Josh Richardson (who still has a year left on his contract) has played less than 12 total minutes over the last three games (he was DNP’d on Saturday), confirmation that the Derrick White trade was mostly about moving Devin Vassell and Josh Primo up in the depth chart. The Spurs’ new starting lineup (with Vassell in White’s place) has scored more than 125 points per 100 possessions in its 105 minutes since the trade (Keldon Johnson scored a career-high 33 points on Saturday), though Primo’s minutes have been a little rough. He certainly needs to be stronger defensively.

The Spurs are one of five teams with a better record on the road (13-21) than they have at home (11-19). Eleven of their final 18 games are at the AT&T Center, with a seven-game homestand beginning Monday.

ESPN Staff — 24 (Last week: 23)

San Antonio has dropped four in a row with a chance for Gregg Popovich to tie the all-time regular season coaching wins mark. Popovich should have a chance to tie and break the record soon; the Spurs have their next seven games at home, starting with the Lakers on Monday. — Andrew Lopez

Coming up: Mon. 3/7 vs. Los Angeles Lakers; Wed. 3/9 vs. Toronto Raptors; Fri. 3/11 vs. Utah Jazz; Sat. 3/12 vs. Indiana Pacers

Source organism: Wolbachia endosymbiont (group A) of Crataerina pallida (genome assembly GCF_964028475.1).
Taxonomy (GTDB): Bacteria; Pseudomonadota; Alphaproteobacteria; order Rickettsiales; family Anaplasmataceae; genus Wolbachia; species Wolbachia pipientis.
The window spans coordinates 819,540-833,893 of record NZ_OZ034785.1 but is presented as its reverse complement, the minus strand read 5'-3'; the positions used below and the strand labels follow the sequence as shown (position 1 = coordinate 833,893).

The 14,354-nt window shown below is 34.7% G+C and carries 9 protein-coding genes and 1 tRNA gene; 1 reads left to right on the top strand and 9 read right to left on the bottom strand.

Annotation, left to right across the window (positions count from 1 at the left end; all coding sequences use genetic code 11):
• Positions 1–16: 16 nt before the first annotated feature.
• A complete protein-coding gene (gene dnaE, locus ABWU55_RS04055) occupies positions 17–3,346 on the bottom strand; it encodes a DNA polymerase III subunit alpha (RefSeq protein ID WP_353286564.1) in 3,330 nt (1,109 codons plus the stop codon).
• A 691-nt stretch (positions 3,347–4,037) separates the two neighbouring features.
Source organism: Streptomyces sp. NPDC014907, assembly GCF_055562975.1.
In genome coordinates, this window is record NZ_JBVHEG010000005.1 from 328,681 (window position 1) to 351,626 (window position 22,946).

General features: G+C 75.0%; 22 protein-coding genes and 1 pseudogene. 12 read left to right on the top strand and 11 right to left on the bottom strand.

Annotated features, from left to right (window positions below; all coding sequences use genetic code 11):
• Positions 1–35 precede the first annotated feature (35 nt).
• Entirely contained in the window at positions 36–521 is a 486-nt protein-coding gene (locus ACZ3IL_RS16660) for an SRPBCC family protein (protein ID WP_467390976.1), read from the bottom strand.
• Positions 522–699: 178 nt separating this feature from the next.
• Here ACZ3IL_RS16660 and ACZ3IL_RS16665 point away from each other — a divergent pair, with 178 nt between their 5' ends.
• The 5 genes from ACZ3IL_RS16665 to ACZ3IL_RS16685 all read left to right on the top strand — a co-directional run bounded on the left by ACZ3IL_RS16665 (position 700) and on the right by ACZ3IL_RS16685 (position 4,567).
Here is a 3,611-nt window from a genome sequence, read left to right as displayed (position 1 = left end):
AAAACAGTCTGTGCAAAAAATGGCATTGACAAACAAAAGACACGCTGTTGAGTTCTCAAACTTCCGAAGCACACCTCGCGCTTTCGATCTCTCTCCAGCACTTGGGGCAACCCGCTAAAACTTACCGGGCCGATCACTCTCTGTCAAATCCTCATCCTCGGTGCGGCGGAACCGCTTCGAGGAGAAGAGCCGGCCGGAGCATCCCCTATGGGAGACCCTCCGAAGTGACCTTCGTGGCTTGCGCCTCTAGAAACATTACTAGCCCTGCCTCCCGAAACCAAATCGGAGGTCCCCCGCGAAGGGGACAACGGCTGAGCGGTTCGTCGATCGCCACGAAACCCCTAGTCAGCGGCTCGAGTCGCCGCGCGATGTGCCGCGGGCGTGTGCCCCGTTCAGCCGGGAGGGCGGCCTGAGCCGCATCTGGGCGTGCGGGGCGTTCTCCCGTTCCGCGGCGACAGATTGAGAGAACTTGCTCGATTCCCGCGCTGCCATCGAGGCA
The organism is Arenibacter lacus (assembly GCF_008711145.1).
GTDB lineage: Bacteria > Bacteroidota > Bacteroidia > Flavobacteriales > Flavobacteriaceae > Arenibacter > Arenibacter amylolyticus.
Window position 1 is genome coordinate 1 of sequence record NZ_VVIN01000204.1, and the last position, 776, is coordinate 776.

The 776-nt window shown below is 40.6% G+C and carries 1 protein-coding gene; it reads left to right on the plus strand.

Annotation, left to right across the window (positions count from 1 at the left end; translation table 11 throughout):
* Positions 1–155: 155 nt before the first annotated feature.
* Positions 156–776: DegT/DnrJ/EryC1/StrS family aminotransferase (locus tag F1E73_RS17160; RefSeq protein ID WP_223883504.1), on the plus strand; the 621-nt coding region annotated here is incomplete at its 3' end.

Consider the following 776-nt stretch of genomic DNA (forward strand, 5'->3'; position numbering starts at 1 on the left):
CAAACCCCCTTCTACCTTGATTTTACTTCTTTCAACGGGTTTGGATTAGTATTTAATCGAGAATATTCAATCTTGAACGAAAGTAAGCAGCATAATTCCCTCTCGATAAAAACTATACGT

Prediction: 1-3 — I went optimistic last week at 2-1, and it backfired, so I’m going pessimistic this time to see if that turns the tide (even though my mind is leading more towards 2-2). As the Spurs kick off a seven-game homestand, the Lakers are ripe for the taking, with Anthony Davis out and the team slumping behind the failed approach of trading all their depth and future for Russell Westbrook, but LeBron James has been hot and tends to bring his best against Pop and the Spurs, so this is no guaranteed win.

The Raptors are similarly struggling, although draft watchers will point out that it would be “beneficial” for the Spurs to lose this one if they want Toronto’s top 14 protected pick this year (they’d currently be picking 16th). After that, it’s hard to see the Spurs beating the Jazz, but the Pacers come in as one of the few teams in the league with a worse record, so that’s the most likely win for the Spurs this week (assuming they don’t go all out trying to beat the Utah the night before and end up resting everyone that night).